Added: February 14, 2015 – Last updated: April 18, 2015


Authors: Kate B. Wolitzky-Taylor, Heidi S. Resnick, Jenna L. McCauley, Ananda B. Amstadter, Dean G. Kilpatrick, and Kenneth J. Ruggiero

Title: Is Reporting of Rape on the Rise?

Subtitle: A Comparison of Women With Reported Versus Unreported Rape Experiences in the National Women’s Study-Replication

Journal: Journal of Interpersonal Violence

Volume: 26

Issue: 4

Year: March 2011

Pages: 807-832

ISSN: 0886-2605 – Find a Library: WordCat | eISSN: 1552-6518 – Find a Library: WordCat

Language: English

Keywords: 20th Century, 21st Century | U.S. History | Prosecution: Reporting


Link: SAGE Journals (Restricted Access)


Abstract: »Rape affects one in seven women nationwide. Historically, most rape victims do not report rape to law enforcement. Research is needed to identify barriers to reporting and correlates of reporting to guide policy recommendations that address such barriers. We investigated the prevalence of reporting rape among a national sample of women (N = 3,001) interviewed in 2006. The study also examined predictors of reporting as well as barriers to reporting, concerns about reporting, and women’s experiences with the reporting process. Results demonstrated that the overall prevalence of reporting (15.8%) has not significantly increased since the 1990s. Differences were found between rape types, with rapes involving drug or alcohol incapacitation or facilitation being less likely to be reported than forcible rapes. Several predictors of reporting emerged in multivariable analyses. Implications for public health and public policy are discussed.« (Source: Journal of Interpersonal Violence)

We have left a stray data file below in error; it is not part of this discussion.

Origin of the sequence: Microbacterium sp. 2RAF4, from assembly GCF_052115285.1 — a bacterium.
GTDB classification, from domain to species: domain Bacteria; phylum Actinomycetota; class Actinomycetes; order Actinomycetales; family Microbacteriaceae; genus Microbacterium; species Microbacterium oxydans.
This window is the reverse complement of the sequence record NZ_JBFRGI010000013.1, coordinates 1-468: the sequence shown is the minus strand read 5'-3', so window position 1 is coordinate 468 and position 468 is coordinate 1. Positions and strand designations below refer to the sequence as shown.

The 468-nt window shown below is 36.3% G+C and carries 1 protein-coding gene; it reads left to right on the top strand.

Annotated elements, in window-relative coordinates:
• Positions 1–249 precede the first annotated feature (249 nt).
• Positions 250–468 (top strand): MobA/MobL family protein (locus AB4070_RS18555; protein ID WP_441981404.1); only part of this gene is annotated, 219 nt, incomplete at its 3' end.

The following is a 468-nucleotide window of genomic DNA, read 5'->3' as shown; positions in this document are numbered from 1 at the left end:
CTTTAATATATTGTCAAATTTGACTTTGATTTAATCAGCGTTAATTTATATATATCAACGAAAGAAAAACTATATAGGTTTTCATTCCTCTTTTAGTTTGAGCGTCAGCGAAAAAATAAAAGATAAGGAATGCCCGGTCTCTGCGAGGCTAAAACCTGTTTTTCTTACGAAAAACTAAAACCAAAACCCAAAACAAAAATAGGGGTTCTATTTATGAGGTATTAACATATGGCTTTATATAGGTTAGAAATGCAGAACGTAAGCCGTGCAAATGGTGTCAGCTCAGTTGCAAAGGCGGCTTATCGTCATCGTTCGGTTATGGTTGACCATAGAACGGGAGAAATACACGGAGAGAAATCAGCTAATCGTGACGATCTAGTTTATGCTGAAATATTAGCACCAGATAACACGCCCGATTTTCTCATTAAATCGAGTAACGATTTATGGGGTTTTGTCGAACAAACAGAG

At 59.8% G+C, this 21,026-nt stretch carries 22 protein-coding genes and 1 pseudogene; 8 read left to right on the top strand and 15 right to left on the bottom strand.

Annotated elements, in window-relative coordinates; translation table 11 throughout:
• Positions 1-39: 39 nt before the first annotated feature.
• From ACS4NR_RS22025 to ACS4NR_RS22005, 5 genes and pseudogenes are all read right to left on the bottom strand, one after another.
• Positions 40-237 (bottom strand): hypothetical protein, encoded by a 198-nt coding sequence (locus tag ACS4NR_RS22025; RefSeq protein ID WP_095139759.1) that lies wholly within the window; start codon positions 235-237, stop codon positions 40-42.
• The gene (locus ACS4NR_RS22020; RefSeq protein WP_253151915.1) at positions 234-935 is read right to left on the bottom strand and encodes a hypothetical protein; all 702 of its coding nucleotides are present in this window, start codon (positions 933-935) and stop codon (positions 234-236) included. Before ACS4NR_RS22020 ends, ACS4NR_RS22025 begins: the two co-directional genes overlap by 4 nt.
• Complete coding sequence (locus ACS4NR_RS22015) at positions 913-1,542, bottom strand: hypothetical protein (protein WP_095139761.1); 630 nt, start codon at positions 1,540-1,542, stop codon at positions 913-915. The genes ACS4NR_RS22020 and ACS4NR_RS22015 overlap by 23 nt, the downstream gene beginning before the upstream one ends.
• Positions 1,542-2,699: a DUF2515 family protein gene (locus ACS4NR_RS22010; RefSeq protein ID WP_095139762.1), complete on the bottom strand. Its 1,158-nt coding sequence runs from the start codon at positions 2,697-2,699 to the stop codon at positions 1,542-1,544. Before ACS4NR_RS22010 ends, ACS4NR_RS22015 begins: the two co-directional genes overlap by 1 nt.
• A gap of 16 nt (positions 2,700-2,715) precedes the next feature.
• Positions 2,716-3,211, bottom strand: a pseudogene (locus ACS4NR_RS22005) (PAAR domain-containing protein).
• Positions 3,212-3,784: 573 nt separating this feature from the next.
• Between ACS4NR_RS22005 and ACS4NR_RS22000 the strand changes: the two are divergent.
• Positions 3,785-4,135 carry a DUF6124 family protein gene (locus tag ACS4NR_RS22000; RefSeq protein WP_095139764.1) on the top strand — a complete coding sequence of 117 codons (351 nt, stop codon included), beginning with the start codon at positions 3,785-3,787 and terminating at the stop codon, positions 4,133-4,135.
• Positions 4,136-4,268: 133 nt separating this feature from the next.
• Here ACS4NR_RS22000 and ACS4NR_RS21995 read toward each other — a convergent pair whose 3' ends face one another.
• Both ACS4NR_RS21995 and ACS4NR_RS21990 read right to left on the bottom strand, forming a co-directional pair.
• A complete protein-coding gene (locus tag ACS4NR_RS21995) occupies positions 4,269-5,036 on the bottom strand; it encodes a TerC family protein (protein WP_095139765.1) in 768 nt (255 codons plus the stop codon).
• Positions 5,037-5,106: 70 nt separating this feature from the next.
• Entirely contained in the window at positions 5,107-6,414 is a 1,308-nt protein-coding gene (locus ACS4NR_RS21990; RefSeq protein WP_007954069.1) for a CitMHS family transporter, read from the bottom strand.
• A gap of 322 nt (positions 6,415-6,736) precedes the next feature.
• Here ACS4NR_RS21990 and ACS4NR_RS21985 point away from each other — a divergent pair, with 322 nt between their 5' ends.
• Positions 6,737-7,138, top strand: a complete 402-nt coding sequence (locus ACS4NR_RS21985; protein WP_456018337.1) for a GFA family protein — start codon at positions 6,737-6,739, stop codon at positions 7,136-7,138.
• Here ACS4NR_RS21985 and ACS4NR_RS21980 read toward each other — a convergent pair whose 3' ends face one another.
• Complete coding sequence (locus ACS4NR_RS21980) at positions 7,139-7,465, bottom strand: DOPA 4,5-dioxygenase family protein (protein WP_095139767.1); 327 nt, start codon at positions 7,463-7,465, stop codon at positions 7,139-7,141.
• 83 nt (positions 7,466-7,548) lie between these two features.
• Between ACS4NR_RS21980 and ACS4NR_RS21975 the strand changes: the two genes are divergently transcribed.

Barriers to Reporting (p. 808)
  Variables Associated With Reporting (p. 809)
  The Current Study (p. 810)
  Method (p. 810)
    Participants (p. 810)
    Measures (p. 810)
    Procedure (p. 812)
    Stastitical Analyses (p. 814)
  Results (p. 814)
    Prevalence of Reporting Rape and Concerns About Reporting (p. 814)
    Characteristics of the Most Recent/Only Rape (p. 815)
    Experiences With the Reporting Process (p. 816)
    Reasons for Not Reporting (p. 816)
    Predictors of Reporting (p. 819)
  Discussion (p. 821)
    Conclusions, Limitations, and Future Directions (p. 825)
  Appendix: Sexual Assault Interview Questions to Determine the Presence of a Rape (p. 827)
  Authors' Note (p. 829)
  Declaration of Conflicting Interests (p. 829)
  Funding (p. 830)
  Notes (p. 830)
  References (p. 830)
  Bios (p. 832)